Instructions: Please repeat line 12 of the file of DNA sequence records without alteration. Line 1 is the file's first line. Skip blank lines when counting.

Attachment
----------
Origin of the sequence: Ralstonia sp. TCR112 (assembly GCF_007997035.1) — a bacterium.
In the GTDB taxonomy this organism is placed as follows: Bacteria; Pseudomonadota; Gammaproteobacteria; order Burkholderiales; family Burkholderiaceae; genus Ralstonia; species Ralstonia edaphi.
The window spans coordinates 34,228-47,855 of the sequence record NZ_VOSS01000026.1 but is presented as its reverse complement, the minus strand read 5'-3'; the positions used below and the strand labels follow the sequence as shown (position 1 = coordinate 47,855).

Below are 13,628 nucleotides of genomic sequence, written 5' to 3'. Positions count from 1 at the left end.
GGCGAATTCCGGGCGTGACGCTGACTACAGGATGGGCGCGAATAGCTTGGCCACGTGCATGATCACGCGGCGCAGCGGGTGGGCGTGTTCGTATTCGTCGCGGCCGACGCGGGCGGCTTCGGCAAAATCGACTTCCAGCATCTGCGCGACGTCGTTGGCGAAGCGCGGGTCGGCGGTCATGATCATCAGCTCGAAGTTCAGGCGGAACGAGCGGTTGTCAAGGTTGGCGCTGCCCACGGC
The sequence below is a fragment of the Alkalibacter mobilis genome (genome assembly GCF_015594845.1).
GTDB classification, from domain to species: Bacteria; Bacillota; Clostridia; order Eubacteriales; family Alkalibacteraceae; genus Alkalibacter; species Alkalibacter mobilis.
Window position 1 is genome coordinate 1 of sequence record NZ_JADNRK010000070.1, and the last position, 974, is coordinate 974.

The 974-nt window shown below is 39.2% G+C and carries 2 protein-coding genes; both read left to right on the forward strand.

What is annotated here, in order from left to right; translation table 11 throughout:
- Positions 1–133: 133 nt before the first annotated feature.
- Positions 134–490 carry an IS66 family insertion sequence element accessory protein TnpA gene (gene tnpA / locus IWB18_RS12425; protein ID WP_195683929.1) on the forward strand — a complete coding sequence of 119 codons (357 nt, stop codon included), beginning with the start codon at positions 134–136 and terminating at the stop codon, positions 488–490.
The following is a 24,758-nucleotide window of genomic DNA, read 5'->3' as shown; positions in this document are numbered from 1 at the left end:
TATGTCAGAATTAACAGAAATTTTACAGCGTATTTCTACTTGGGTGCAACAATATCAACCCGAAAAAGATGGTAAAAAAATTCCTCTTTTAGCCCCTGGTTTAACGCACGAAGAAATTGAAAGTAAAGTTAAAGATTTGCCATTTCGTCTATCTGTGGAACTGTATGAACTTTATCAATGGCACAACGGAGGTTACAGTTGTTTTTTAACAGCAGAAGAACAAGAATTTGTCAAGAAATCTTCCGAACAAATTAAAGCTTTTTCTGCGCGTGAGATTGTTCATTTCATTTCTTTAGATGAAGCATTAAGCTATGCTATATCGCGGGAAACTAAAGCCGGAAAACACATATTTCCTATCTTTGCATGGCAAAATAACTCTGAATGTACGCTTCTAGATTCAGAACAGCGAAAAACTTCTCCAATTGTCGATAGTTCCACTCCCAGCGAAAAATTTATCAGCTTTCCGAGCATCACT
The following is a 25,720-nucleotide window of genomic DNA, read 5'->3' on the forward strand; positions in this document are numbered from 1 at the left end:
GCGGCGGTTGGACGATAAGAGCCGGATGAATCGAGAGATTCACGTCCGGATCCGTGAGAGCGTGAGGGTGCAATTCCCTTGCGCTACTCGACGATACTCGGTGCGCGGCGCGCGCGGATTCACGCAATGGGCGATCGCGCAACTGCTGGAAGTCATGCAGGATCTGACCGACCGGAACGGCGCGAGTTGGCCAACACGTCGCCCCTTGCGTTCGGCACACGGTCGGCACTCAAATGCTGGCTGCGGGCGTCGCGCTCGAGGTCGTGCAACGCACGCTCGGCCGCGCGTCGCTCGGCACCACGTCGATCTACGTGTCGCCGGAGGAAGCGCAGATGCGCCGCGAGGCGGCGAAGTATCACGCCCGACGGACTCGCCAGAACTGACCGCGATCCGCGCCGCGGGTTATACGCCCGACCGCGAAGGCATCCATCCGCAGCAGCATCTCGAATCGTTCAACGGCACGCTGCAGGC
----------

- Positions 134–490 carry an IS66 family insertion sequence element accessory protein TnpA gene (gene tnpA / locus IWB18_RS12425; protein ID WP_195683929.1) on the forward strand — a complete coding sequence of 119 codons (357 nt, stop codon included), beginning with the start codon at positions 134–136 and terminating at the stop codon, positions 488–490.